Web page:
I would write more here but it feels inadequate in light of what you’re facing right now. Your recovery isn’t dependent on me unpacking my adjectives about the trauma of becoming emotionally reliant on someone who’s dismissive or absent or abusive. Instead, your recovery depends on leaning on people and learning to value real human connection in a new way.
More than anything else, I want you to understand that every single time you approach someone outside of your husband and tell them the truth about where you are, in spite of your embarrassment, you regain an important piece of what's gone missing. Each time you reach out, feeling fragile and lost, you relearn the joy of human connection in tiny pieces. Even though it doesn't feel like joy at all right now, even though you're so heartbroken and confused you can barely move, you're learning to be a new kind of person.
And look, you have to learn a whole new way of living. Because you need more support. You always have. You've always needed more friends and more deep human connection in your life. So this is the moment when you figure out how to get that and also figure out how to give it to people who need you. I know that sounds simple and also inadequate, but that feeling of mutual support and care in a community of people who understand you is even better than falling in love. It gives you a purpose. It sets you on firm ground. It can’t be taken away on a whim.
Falling in love often disguises itself as the answer to every problem, particularly for people who felt lonely and isolated as children. Likewise, making small connections with regular human beings — strangers, acquaintances, new friends, old friends — often disguises itself as insignificant against the backdrop of our busy lives, just noise we hear on our way somewhere else. Your job right now is to reverse those values and treasure small connections as much as you possibly can.
There are so many people out there who understand where you are. Listen to them and take what they say to heart. That’s the first step forward toward feeling whole again.
Readers, if you’ve had similar experiences or you have suggestions or ideas about how or where to seek support, please post in the comments below, which are open to everyone. This feels like a good moment to show Drowning Woman how much care and compassion are out there for her at a time when she feels like she’s all alone.
One of the most surprising things I’ve learned as an adult is that when you reach out vulnerably for help from a world that looks indifferent or even hostile to you, sometimes small miracles happen. People open their hearts to you and a new path forward appears. It’s hard to even write about it, because it sounds so absurd. But that magic is real. I’ve discovered it over and over.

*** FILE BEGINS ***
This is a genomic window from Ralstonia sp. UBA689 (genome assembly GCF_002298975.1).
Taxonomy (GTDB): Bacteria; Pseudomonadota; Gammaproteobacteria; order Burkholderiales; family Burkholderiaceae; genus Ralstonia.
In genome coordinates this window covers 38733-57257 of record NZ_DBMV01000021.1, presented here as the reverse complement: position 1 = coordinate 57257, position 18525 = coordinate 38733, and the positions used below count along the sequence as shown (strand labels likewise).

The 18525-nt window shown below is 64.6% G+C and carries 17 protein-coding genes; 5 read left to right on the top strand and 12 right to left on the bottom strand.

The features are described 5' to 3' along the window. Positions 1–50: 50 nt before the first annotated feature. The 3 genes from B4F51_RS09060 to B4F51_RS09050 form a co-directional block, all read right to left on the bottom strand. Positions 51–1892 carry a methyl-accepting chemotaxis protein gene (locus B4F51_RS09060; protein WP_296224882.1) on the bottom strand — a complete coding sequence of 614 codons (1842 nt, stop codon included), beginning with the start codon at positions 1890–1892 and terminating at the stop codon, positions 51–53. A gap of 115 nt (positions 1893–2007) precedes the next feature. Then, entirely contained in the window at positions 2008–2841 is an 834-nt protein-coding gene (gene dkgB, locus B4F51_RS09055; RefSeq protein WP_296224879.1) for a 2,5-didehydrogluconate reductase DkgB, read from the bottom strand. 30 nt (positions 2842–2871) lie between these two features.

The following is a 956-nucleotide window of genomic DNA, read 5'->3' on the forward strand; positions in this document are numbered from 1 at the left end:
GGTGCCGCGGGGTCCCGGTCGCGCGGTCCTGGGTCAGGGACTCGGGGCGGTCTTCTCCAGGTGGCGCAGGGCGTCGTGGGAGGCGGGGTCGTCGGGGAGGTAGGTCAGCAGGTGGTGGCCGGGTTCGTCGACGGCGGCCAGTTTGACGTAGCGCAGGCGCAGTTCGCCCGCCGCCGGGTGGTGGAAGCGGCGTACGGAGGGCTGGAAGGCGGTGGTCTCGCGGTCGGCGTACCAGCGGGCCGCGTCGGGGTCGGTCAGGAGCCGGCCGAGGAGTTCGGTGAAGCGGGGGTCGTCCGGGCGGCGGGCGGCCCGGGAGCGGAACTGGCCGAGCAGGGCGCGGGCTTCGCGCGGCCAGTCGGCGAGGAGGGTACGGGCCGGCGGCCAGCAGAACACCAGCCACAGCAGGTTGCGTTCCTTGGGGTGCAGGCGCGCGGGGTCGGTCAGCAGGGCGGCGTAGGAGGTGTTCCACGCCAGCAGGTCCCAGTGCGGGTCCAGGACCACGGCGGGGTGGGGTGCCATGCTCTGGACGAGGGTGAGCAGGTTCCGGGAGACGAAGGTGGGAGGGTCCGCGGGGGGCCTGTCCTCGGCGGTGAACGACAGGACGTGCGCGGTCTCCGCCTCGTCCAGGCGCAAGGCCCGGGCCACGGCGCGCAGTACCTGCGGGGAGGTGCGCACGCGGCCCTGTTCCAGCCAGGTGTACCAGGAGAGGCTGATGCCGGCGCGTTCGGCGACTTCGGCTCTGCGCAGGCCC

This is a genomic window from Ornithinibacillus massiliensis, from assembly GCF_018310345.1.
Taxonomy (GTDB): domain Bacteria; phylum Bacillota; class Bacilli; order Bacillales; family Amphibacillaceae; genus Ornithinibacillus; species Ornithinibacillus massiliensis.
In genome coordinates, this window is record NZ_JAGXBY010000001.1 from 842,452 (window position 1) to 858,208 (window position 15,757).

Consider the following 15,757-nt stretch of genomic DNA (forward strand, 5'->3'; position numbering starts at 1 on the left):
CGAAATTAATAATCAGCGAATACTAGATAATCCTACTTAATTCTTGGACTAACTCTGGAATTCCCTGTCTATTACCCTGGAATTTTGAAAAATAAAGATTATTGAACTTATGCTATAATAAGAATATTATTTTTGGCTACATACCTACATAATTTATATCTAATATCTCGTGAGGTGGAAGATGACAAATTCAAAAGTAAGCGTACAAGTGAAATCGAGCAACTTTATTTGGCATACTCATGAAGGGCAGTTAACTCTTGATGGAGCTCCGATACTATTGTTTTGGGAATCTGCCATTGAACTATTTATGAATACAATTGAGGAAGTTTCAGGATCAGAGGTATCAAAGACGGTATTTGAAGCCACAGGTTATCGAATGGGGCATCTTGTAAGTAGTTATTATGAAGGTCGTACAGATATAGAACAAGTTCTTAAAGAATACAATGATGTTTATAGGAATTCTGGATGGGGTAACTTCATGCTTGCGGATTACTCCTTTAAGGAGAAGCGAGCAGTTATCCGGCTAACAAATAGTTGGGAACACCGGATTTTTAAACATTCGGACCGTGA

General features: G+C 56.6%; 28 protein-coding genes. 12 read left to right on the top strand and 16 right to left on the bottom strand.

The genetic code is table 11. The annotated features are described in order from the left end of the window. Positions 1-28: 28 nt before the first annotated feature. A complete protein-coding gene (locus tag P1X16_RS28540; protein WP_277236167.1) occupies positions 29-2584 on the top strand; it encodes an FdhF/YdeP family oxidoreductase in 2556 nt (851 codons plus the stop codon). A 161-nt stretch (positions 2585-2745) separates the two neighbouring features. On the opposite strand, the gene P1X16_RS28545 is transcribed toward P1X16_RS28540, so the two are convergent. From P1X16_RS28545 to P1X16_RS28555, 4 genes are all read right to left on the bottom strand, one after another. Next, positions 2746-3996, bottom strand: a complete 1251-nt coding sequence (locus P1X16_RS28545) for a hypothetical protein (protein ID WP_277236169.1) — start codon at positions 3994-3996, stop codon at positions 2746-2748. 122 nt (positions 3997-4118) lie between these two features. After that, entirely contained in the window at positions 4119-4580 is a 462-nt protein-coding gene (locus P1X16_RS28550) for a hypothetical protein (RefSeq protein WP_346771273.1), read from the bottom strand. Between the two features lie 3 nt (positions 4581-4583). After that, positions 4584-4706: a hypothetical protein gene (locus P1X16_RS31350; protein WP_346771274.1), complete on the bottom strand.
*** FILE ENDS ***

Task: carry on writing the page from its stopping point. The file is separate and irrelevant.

Drowning Woman, keep your eyes trained on that flickering light, and keep swimming. We’re here for you.
Please share your experiences and offer your support and suggestions in the comments below. Thank you for being here!
I want to thank everyone who's taken the time to comment on this post, offer their support, and suggest resources to the letter writer. I knew that Ask Polly readers would come through, but the reaction here went far beyond my expectations. It can be really difficult to trust strangers and believe in human connection these days, so seeing so many of you rise to the occasion, share your experiences, and show your affection for a stranger really does feel like a miracle. THANK YOU. I'm so happy you're here, and so grateful that I can learn from you.
I know this seems sort of small, but this comic helped me wake up to what had been happening to me: https://the-toast.net/2015/06/01/all-the-paintings-here-agree-comic/, and it really is like waking up. One thing I had to recognize was how insidiously the emotional abuse chipped away at my ability to trust myself and my intuition. You have to relearn it, and that takes time and tiny steps. The best tiny first step I took was talking about things I genuinely liked with my friends and acquaintances. You say you don't have a best friend, but you can start with just a friend. Seeing yourself reflected back at you from people who aren't your abuser is so important, even if they don't know you very well. They don't have to know the core of you to recognize your value! That's the thing about people who aren't abusive; they just see that you're a person who's worth something. You don't have to prove it, you just are.
That's what helped me the most, to believe I wasn't what he said I was. To turn up the volume on my own narrative about myself and my life and to have it validated by people who didn't need big justifications for why I and my feelings mattered. That drowns out his skewed version of the story, which is utter bunk, by the way. You know better than he ever will who you are, and there are more people who take that at face value than you might think right now.